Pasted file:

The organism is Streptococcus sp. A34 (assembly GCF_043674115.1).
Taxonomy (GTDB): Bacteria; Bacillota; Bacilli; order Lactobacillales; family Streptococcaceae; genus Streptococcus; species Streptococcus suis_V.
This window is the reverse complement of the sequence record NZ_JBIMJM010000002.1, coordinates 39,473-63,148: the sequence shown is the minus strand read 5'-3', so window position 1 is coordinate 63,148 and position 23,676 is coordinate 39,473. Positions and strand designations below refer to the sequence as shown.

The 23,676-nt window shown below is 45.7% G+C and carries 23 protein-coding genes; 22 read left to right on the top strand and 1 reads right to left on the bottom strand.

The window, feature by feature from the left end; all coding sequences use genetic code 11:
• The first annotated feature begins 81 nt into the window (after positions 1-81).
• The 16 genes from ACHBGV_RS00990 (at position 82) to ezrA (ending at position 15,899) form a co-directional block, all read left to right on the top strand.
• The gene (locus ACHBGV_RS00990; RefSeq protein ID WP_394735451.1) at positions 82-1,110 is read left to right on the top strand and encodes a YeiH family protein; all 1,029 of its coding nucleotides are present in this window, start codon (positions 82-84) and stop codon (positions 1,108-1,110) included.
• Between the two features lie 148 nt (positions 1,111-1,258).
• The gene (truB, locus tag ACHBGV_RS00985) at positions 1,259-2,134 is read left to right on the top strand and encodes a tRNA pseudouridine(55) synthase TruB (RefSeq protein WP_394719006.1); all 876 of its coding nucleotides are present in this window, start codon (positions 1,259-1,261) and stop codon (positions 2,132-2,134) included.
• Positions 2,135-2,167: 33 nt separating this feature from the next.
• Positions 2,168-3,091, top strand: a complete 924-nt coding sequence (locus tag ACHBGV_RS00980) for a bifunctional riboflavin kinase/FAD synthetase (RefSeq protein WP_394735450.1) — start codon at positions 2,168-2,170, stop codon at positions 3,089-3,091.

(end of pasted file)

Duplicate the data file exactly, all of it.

The organism is Streptococcus sp. A34 (assembly GCF_043674115.1).
Taxonomy (GTDB): Bacteria; Bacillota; Bacilli; order Lactobacillales; family Streptococcaceae; genus Streptococcus; species Streptococcus suis_V.
This window is the reverse complement of the sequence record NZ_JBIMJM010000002.1, coordinates 39,473-63,148: the sequence shown is the minus strand read 5'-3', so window position 1 is coordinate 63,148 and position 23,676 is coordinate 39,473. Positions and strand designations below refer to the sequence as shown.

The 23,676-nt window shown below is 45.7% G+C and carries 23 protein-coding genes; 22 read left to right on the top strand and 1 reads right to left on the bottom strand.

The window, feature by feature from the left end; all coding sequences use genetic code 11:
• The first annotated feature begins 81 nt into the window (after positions 1-81).
• The 16 genes from ACHBGV_RS00990 (at position 82) to ezrA (ending at position 15,899) form a co-directional block, all read left to right on the top strand.
• The gene (locus ACHBGV_RS00990; RefSeq protein ID WP_394735451.1) at positions 82-1,110 is read left to right on the top strand and encodes a YeiH family protein; all 1,029 of its coding nucleotides are present in this window, start codon (positions 82-84) and stop codon (positions 1,108-1,110) included.
• Between the two features lie 148 nt (positions 1,111-1,258).
• The gene (truB, locus tag ACHBGV_RS00985) at positions 1,259-2,134 is read left to right on the top strand and encodes a tRNA pseudouridine(55) synthase TruB (RefSeq protein WP_394719006.1); all 876 of its coding nucleotides are present in this window, start codon (positions 1,259-1,261) and stop codon (positions 2,132-2,134) included.
• Positions 2,135-2,167: 33 nt separating this feature from the next.
• Positions 2,168-3,091, top strand: a complete 924-nt coding sequence (locus tag ACHBGV_RS00980) for a bifunctional riboflavin kinase/FAD synthetase (RefSeq protein WP_394735450.1) — start codon at positions 2,168-2,170, stop codon at positions 3,089-3,091.